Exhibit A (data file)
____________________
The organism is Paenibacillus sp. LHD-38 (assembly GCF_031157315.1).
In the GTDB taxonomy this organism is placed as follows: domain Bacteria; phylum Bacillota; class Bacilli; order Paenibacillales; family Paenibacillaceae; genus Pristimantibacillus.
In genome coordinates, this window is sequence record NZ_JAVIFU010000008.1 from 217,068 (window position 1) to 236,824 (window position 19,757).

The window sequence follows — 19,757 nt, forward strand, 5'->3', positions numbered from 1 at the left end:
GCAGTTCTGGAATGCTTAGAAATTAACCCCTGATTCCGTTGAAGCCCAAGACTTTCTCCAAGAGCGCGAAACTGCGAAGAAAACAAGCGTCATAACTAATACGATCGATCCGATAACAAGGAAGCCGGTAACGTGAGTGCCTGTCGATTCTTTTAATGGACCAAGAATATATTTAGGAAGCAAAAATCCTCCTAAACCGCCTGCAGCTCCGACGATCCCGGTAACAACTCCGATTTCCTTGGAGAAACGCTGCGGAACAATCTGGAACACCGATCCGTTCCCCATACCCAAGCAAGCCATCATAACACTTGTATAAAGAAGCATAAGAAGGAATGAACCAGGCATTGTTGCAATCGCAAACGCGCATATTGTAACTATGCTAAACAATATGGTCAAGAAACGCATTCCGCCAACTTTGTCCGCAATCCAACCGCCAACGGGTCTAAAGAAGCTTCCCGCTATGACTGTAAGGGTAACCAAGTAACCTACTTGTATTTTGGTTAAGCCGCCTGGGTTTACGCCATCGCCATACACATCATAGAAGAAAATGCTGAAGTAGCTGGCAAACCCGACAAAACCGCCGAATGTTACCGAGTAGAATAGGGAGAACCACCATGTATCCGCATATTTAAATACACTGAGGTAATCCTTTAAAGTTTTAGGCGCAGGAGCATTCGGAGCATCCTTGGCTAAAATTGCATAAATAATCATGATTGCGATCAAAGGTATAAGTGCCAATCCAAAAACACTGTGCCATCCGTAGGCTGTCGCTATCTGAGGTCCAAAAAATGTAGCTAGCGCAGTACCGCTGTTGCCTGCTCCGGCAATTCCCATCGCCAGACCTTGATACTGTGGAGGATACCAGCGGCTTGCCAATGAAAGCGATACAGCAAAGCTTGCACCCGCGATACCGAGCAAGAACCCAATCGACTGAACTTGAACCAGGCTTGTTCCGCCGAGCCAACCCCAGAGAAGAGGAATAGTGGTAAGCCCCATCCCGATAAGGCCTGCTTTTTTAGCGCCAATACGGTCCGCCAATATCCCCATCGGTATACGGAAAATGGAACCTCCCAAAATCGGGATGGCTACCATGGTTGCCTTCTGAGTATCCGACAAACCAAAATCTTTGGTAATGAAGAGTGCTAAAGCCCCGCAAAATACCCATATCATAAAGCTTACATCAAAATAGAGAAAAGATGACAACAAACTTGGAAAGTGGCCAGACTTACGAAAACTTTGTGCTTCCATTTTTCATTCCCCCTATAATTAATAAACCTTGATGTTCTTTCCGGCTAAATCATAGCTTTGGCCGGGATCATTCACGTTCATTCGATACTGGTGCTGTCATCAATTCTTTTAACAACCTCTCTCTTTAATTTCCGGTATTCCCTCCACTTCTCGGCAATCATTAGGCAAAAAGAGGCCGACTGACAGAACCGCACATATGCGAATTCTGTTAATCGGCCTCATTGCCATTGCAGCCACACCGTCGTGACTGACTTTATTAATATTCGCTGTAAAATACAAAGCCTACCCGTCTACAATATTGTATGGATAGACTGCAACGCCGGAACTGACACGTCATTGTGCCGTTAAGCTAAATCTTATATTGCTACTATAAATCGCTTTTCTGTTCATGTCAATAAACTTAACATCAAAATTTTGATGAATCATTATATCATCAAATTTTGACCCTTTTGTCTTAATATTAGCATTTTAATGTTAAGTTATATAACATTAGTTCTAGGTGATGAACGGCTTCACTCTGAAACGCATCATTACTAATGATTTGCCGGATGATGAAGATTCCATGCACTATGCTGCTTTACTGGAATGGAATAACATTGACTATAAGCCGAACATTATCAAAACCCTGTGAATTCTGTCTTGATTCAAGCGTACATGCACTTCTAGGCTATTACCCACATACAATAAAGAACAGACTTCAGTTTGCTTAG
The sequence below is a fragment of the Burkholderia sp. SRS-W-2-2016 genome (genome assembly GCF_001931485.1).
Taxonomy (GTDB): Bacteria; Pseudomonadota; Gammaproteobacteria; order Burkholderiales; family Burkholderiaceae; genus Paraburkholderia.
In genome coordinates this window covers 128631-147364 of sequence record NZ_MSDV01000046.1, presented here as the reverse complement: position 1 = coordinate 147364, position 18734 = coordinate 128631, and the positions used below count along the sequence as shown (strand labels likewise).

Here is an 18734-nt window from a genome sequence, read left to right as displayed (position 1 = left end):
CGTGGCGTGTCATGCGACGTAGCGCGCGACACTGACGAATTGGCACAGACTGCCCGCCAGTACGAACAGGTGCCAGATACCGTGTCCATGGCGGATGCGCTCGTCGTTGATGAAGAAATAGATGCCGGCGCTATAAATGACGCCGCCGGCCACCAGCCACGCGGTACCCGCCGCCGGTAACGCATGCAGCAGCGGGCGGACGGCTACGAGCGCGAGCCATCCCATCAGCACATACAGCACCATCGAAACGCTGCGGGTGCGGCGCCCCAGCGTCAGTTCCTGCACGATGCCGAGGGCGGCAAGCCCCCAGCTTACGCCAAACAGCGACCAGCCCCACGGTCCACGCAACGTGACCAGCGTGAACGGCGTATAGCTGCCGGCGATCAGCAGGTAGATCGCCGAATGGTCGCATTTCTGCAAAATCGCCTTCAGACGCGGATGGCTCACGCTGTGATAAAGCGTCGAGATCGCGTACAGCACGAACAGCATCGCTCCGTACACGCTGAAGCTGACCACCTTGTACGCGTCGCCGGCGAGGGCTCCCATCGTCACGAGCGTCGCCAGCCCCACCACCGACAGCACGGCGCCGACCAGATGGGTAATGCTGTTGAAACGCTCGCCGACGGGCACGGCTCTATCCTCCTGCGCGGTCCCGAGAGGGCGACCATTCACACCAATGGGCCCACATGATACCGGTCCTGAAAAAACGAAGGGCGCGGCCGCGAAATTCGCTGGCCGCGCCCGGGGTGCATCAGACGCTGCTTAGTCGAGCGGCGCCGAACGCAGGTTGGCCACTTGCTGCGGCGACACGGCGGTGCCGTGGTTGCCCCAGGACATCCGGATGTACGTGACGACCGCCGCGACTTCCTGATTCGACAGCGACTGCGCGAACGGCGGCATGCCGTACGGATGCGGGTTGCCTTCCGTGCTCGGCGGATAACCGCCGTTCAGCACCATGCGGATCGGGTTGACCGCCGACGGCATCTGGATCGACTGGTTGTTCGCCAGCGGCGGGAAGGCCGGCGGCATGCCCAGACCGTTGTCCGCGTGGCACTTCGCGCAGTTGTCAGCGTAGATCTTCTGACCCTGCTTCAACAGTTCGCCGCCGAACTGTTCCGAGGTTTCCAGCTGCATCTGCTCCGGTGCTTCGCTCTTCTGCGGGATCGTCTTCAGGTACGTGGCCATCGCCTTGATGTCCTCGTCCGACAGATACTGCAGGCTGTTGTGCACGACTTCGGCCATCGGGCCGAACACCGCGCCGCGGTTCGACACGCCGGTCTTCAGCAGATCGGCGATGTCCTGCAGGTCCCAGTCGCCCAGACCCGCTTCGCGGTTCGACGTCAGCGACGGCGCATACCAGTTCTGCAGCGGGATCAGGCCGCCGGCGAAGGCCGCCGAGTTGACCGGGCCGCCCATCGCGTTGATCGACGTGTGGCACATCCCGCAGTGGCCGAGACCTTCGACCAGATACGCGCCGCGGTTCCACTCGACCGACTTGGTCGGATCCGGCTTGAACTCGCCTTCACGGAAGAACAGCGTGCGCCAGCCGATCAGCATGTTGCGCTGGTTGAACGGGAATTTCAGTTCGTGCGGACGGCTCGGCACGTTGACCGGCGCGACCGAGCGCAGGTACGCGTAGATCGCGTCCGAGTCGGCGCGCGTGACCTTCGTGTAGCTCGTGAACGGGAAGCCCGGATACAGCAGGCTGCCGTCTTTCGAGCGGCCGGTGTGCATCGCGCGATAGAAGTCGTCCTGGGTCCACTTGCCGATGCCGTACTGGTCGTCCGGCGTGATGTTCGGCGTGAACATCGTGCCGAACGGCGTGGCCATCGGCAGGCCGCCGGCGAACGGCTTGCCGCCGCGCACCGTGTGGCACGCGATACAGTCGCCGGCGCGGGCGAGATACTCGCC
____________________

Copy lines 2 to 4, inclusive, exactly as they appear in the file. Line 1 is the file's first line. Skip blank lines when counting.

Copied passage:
In the GTDB taxonomy this organism is placed as follows: domain Bacteria; phylum Bacillota; class Bacilli; order Paenibacillales; family Paenibacillaceae; genus Pristimantibacillus.
In genome coordinates, this window is sequence record NZ_JAVIFU010000008.1 from 217,068 (window position 1) to 236,824 (window position 19,757).

The window sequence follows — 19,757 nt, forward strand, 5'->3', positions numbered from 1 at the left end: